our work tackles issues including feminism, pre-industrial labour and traditional understandings of women’s work. Could you please tell me why you are interested in exploring this and what message you are hoping to send?
Feminism seems to have always been the key message to my work. My work focuses on valuing women’s everyday work and labour while offering a powerful examination of social and cultural ways of viewing women’s work. My work suggests women’s physical and psychological strength towards impossible tasks and situations by engaging the tools common for Thai female labourers which aren’t always assisted with efficient electronic contraptions but are time consuming and physically exhausting. My work tests the limits of women’s body and mind while using meditation postures and methods to expand physical and psychological limits in order to lose a sense of self; as I described “turns my body into a sculpture”. I think it is about the perception of women in our current society and the expectation of what they can or cannot do, but my work suggests that an individual should be seen for who they truly are, for their personal ability and talent, for their inner strength and endurance.
The performance work itself looks like it can be physically gruelling. How do you prepare for it? Is there a certain element of spontaneity in your performance or is it fairly planned out?
I usually practice my performance a number of times before the final shoot and they are always gruelling and painful. However, I can never control what is going to happen during each performance, for example, will a slice of watermelon will fall down and hit my face?
All I needed to know was to believe that my body and mind were ready to deal with the situations and the weight of different elements. The Scale of Justice was truly impossible for me to perform such a task at first, but I practiced until my body learned to adjust with the heavy weight of the vegetables, learned to move up and down acting perfectly as a traditional beam scale.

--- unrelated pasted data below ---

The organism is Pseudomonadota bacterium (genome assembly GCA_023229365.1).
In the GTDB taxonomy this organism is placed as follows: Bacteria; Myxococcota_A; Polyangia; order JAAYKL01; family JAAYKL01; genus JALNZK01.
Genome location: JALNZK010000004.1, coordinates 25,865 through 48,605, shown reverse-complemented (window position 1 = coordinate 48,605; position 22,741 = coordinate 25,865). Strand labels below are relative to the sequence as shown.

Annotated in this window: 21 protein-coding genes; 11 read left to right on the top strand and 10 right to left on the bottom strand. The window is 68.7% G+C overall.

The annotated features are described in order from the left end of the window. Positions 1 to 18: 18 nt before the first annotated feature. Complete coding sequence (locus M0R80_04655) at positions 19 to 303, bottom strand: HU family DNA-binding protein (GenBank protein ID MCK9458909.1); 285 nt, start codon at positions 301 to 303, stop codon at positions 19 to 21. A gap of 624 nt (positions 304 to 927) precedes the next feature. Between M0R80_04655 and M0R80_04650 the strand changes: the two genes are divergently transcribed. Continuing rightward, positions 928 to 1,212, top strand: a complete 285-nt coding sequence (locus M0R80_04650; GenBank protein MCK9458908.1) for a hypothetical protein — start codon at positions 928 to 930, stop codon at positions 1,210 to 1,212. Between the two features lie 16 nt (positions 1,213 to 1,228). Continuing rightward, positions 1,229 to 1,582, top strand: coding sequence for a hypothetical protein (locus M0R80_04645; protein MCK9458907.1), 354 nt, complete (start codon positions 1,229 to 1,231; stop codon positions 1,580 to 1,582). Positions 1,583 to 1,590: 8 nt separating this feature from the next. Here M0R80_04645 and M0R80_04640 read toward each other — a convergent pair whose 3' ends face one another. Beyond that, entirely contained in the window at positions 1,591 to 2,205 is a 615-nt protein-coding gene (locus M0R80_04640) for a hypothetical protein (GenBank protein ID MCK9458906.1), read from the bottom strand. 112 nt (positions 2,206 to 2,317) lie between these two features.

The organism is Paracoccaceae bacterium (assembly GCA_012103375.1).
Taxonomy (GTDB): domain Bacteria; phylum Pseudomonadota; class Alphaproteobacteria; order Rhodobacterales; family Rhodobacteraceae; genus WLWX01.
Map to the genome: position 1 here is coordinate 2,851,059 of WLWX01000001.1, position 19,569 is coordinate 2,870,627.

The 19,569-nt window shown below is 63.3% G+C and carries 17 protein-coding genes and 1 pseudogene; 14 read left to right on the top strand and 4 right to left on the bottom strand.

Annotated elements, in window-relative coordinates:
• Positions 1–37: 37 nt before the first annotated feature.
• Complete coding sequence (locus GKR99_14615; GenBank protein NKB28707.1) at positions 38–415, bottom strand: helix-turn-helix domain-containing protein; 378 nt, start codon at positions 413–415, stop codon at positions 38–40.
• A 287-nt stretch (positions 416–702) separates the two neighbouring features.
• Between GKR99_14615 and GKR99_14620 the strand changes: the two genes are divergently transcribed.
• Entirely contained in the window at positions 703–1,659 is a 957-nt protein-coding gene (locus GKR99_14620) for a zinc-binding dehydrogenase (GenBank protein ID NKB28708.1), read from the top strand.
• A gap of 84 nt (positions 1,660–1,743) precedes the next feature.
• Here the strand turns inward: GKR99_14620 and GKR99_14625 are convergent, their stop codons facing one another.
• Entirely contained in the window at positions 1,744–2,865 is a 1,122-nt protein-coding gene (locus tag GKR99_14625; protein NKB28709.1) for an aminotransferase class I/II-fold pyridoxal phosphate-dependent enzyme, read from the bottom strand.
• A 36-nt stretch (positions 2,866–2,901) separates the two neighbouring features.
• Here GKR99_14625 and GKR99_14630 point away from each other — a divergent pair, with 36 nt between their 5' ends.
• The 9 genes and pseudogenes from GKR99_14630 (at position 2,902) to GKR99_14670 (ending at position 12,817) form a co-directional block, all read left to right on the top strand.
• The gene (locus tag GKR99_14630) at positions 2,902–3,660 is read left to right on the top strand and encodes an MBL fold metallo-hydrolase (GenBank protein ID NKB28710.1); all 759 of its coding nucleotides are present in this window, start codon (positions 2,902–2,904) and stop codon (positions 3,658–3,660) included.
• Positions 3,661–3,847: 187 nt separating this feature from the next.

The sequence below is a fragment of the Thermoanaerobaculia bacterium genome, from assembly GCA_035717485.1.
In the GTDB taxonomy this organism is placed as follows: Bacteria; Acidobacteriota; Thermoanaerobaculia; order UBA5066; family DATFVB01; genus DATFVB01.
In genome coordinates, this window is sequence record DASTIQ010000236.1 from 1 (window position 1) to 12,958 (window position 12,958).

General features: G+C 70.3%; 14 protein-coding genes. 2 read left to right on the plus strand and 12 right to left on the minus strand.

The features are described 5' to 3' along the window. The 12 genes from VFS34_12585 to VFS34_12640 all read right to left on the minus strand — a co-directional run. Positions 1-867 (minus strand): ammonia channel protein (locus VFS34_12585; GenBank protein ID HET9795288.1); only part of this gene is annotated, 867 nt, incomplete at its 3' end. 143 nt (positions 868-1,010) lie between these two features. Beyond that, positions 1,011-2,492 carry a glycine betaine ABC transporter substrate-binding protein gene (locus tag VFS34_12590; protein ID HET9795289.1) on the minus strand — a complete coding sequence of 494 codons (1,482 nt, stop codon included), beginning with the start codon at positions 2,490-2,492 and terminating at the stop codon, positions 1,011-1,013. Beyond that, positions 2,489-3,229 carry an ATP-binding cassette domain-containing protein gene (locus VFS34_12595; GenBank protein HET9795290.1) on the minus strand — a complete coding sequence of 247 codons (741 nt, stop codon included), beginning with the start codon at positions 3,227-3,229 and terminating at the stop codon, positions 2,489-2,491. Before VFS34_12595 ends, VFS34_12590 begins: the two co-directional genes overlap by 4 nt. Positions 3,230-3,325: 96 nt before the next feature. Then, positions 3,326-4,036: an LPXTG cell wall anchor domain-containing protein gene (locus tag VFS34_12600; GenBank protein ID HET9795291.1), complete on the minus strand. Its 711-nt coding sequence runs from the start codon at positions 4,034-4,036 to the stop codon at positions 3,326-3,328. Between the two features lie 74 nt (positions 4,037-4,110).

Your work features bright pops of colour, which is a surprising effect when juxtaposed with the hard-hitting topics you are exploring. What is your thinking behind this use of colour?
In these series of work, I re-staged a local fresh food market in Thailand, one of the most colourful and vibrant places here. These Market sellers use eye-catching colours as an advertisement to attract customers.
“The Scale of Justice was truly impossible for me to perform such a task at first, but I practiced until my body learned to adjust with the heavy weight of the vegetables, learned to move up and down acting perfectly as a traditional beam scale.”
From left: The Scale, video still, 2015. The Lift, video still, 2015.
e are living in an interesting age for the feminist movement, with Trump threatened to undo decades of progress. Do you think this will this political context influence your work? If so, how?
I believe that Feminism is a belief in all equality – not only gender, but also treating another individual person with respect whether they are male or female, rich or poor, what their nationality or religion is. I believe that each person is uniquely valuable and shall be respected for their quality as human beings.
Why did you want to be an artist?
Being an artist, to me, is a privilege to be able to speak out loud and offer audience to search for the ‘truth’ beyond tradition, beyond definition and beyond image.
Do you feel a responsibility as an artist to be an activist?
Yes, I do. I have been recently participating in numerous talks and seminars in regard to gender equality and inner strength (TEDxBangkok). I am currently working with UN women (Bangkok) to speak about my work and its context at Bangkok Arts and Culture Centre. I feel that it is my job’s responsibility to make people realise human rights, to make people value others.
“I believe that Feminism is a belief in all equality – not only gender, but also treating another individual person with respect whether they are male or female, rich or poor, what their nationality or religion is.”
Favourite book? Wind Up Bird Chronicle by Haruki Marakami
Favourite film? Dead Poet’s Society
Favourite band / musician? Regina Spektor
If you weren’t an artist what would you be? A Pianist
If you could change one thing about the world today, what would it be? That we weren’t governed by money, power and possessions